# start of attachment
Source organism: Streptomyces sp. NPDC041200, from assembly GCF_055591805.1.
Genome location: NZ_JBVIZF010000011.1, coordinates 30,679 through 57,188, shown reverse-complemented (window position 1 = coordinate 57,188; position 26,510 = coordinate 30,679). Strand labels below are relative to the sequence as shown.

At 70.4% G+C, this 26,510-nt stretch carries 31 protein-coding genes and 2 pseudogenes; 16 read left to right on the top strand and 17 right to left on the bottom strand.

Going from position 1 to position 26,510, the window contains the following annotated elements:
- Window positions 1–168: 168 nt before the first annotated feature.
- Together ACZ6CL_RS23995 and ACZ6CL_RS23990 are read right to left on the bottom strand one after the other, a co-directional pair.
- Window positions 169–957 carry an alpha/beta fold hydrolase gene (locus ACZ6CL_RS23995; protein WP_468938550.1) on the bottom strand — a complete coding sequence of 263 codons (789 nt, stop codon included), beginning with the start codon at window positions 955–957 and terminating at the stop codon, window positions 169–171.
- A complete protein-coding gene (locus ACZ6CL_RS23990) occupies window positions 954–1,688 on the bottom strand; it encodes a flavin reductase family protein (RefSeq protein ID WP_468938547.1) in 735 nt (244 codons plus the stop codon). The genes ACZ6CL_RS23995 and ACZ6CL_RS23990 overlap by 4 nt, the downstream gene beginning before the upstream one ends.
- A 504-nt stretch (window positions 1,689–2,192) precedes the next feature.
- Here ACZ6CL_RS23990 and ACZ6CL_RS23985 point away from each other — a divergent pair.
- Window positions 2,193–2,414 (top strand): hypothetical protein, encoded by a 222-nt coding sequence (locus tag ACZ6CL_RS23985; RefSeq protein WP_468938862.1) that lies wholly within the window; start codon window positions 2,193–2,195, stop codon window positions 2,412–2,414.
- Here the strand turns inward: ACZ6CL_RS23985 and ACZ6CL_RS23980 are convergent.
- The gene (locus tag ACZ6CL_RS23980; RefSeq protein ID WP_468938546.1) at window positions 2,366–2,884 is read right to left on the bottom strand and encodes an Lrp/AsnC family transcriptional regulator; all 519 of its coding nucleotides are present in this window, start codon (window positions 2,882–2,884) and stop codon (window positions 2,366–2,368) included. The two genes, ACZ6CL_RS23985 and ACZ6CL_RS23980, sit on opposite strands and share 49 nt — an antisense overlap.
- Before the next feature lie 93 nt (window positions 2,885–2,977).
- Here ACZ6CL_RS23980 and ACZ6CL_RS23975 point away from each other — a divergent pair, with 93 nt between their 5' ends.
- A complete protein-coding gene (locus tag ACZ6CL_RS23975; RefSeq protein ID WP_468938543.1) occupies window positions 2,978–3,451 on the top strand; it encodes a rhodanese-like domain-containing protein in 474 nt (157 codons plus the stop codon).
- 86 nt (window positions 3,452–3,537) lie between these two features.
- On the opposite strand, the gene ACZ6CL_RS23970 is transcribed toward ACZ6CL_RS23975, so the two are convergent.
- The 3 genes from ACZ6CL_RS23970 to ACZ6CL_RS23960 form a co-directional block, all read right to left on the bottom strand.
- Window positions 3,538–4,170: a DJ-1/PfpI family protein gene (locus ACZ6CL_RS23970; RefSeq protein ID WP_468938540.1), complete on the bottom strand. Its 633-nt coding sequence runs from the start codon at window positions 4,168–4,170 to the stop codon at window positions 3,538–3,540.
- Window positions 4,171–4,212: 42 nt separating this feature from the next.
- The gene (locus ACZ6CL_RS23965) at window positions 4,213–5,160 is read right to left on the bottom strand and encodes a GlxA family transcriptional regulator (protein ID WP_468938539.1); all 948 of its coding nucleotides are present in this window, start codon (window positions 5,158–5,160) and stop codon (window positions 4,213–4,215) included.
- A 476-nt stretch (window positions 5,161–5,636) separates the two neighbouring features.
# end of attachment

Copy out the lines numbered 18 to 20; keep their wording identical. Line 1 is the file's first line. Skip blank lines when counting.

- On the opposite strand, the gene ACZ6CL_RS23970 is transcribed toward ACZ6CL_RS23975, so the two are convergent.
- The 3 genes from ACZ6CL_RS23970 to ACZ6CL_RS23960 form a co-directional block, all read right to left on the bottom strand.
- Window positions 3,538–4,170: a DJ-1/PfpI family protein gene (locus ACZ6CL_RS23970; RefSeq protein ID WP_468938540.1), complete on the bottom strand. Its 633-nt coding sequence runs from the start codon at window positions 4,168–4,170 to the stop codon at window positions 3,538–3,540.